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05-001084drn

    Mr. Jim Kaplan
    Cornell Dubilier
    140 Technology Place
    Liberty, SC 29657


    Dear Mr. Kaplan:

    This responds to your letter asking a number of questions about the regulations of the National Highway Traffic Safety Administration (NHTSA) as applied to your manufacture of pickup truck assemblies. You explain that you want to provide purchasers "all steel cars, with steel panels and steel frames including all the wiring and subassemblies needed for driving with the exception of the drive train". You also explain that you "would like to be able to provide the drive train processing service to the purchaser saving them the trouble of going to two different companies for their finished vehicle".

    By way of background, NHTSA has the authority to establish regulations for motor vehicles and motor vehicle equipment (49 U.S.C. Chapter 301, "the Safety Act". ) The Safety Act defines "motor vehicle" in part as a vehicle that is "driven by mechanical power" (49 U.S.C. 30102(a)(6)). The Safety Act defines "manufacturer" as a person "manufacturing or assembling motor vehicles or motor vehicle equipment; or.importing motor vehicles or motor vehicle equipment for resale". 49 U.S.C. 30102(a)(5).

    We have stated in past interpretation letters that a unit would be considered only an assemblage of motor vehicle equipment, and not a motor vehicle, until such time as a power source is added. (July 9, 1993, letter to Christopher Banner, copy enclosed. ) We have also stated in past interpretation letters that, if an unassembled vehicle were sold with all of the parts needed to produce a completed vehicle, we would treat the unassembled vehicle as a motor vehicle for purposes of our regulations. (See February 16, 2005, letter to Kevin Alsop, copy enclosed. )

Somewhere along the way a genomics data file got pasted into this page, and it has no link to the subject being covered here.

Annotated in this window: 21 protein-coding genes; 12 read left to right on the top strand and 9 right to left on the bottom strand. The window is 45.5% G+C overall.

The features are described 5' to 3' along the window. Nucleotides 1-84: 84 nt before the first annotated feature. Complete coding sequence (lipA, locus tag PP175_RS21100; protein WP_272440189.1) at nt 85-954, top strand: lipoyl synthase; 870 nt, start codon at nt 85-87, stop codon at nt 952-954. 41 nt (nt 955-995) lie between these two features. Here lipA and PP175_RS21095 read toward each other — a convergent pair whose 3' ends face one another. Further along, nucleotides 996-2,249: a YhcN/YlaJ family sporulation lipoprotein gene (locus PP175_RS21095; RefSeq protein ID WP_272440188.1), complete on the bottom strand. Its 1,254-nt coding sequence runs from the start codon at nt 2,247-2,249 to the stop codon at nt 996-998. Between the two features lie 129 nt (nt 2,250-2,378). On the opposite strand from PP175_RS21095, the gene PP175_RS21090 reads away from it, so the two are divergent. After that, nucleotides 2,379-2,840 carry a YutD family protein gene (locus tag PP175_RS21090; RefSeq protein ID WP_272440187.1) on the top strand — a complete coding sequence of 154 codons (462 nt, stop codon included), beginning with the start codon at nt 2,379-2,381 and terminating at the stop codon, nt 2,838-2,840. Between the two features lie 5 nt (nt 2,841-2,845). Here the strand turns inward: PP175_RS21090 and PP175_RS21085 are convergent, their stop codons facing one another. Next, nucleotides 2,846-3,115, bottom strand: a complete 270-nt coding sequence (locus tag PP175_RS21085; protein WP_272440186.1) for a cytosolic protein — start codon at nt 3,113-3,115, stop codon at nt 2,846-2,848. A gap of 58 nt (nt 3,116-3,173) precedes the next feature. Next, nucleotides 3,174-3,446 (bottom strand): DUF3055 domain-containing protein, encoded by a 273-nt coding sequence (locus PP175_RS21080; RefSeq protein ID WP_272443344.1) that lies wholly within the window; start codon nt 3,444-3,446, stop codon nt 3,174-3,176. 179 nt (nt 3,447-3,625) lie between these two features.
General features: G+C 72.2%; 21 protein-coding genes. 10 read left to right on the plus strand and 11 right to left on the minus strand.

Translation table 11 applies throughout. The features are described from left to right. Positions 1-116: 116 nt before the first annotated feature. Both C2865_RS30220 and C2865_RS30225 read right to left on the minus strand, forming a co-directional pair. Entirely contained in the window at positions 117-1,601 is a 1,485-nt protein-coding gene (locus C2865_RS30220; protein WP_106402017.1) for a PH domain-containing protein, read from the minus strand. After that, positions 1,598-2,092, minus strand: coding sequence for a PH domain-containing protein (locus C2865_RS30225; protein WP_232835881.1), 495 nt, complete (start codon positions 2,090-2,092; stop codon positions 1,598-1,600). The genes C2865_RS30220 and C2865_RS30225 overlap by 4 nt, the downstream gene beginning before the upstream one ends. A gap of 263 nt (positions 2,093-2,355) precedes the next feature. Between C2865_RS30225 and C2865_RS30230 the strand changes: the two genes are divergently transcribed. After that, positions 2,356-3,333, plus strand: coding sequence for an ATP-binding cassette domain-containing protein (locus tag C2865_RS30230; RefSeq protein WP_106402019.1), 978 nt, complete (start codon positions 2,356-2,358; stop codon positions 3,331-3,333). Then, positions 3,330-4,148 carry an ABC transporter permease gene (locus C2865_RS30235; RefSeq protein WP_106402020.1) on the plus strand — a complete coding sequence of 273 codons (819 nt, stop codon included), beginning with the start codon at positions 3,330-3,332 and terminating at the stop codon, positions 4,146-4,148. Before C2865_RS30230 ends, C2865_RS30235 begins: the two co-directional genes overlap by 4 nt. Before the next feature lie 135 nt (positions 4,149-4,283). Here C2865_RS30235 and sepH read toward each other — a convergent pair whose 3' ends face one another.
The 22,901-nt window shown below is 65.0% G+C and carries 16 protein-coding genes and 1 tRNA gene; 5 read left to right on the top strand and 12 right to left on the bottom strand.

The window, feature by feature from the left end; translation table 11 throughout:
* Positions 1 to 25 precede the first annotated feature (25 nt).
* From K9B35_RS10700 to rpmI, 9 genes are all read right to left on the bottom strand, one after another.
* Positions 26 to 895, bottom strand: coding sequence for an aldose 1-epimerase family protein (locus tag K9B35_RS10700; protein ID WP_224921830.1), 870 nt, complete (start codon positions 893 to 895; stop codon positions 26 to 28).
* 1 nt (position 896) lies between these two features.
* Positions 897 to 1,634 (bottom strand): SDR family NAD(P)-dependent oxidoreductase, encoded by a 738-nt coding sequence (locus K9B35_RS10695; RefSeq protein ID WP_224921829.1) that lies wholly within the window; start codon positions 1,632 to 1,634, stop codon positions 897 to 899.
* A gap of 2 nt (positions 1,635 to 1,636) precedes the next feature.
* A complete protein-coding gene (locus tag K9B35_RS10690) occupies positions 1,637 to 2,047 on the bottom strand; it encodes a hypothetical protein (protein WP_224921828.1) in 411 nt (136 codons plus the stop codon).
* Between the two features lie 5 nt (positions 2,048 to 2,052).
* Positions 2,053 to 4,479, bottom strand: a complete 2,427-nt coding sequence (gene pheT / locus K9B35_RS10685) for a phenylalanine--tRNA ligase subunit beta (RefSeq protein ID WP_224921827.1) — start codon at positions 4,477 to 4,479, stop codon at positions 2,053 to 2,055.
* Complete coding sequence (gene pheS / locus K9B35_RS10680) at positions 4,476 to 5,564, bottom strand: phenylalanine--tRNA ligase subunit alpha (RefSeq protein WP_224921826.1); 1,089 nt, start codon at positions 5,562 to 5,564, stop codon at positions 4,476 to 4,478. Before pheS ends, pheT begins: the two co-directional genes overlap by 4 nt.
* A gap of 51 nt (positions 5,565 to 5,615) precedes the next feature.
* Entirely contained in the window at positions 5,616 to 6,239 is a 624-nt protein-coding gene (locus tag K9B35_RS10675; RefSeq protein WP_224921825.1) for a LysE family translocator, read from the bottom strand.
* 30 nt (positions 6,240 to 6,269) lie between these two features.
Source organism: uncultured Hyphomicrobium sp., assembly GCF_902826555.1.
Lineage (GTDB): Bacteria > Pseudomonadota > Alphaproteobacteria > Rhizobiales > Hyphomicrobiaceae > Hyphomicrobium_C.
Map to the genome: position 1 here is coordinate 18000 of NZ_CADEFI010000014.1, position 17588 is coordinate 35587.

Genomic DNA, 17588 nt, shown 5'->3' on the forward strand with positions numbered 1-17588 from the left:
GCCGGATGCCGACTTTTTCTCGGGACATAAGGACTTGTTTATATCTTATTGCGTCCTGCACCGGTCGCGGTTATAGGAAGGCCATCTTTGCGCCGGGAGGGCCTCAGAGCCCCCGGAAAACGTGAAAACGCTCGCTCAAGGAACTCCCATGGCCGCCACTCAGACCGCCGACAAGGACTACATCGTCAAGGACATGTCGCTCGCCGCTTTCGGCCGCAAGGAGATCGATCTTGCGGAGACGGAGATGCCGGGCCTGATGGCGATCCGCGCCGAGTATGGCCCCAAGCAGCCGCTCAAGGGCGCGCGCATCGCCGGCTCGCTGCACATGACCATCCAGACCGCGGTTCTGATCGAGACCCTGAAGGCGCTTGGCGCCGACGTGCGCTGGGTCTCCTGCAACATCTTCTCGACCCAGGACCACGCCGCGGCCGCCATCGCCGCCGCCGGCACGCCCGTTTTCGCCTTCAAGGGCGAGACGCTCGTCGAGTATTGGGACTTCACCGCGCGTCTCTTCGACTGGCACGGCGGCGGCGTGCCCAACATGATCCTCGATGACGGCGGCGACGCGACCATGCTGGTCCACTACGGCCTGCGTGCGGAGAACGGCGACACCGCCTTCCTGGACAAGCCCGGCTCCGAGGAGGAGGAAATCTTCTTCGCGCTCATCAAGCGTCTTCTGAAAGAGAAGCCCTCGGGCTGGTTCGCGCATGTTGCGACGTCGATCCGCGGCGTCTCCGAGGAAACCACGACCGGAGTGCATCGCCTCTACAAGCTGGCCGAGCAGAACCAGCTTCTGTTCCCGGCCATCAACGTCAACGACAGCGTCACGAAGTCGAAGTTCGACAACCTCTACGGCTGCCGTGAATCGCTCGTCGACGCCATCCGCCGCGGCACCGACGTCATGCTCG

If you did not provide the drive train, you would not be considered as selling a motor vehicle. However, you describe an arrangement in which you would charge the purchaser the total price of the vehicle with a processing fee and engine installation fee. You would have the vehicle sent to the engine installer, and would pay the engine installer its fee for installing the engine. The engine installer would then send the vehicle back to you so the purchaser could pick it up from you. We believe that in this situation, you are providing the power source with the assemblage. You are charging the customer for the complete truck, and the engine installer appears to be akin to just a subcontractor to your company. Accordingly, in this situation, we would consider the unassembled vehicle to be a "motor vehicle" and you to be a motor vehicle manufacturer.

    Your first several questions ask about parties responsibilities for complying with the Federal motor vehicle safety standards (FMVSSs). Under the Safety Act, manufacturers of motor vehicles have the responsibility to certify that their vehicles comply with all applicable FMVSSs. Note that under 49 CFR 567.4(g)(1)(ii):

    If a vehicle is fabricated and delivered in complete but unassembled form, such that it is designed to be assembled without special machinery or tools, the fabricator of the vehicle may affix the [certification] label and name itself as the manufacturer[. ](Emphasis added.)

    Your fourth question asked, "Can I provide a vehicle identification number (VIN) for registration purposes?If so, who would provide that, us or the installer?"As the vehicle manufacturer, your company is responsible for assigning VINs to the trucks, and must ensure that the trucks meet all VIN requirements specified in 49 CFR Part 565, Vehicle Identification Number Requirements.

    Your last question asked about supplying a warranty for the vehicle. Our regulations do not govern this issue.

    I hope this information is helpful. If you have any further questions, please contact Dorothy Nakama of my staff at 202-366-2992.

    Sincerely,

    Jacqueline Glassman
    Chief Counsel

    Enclosures
    ref:567
    d.3/17/05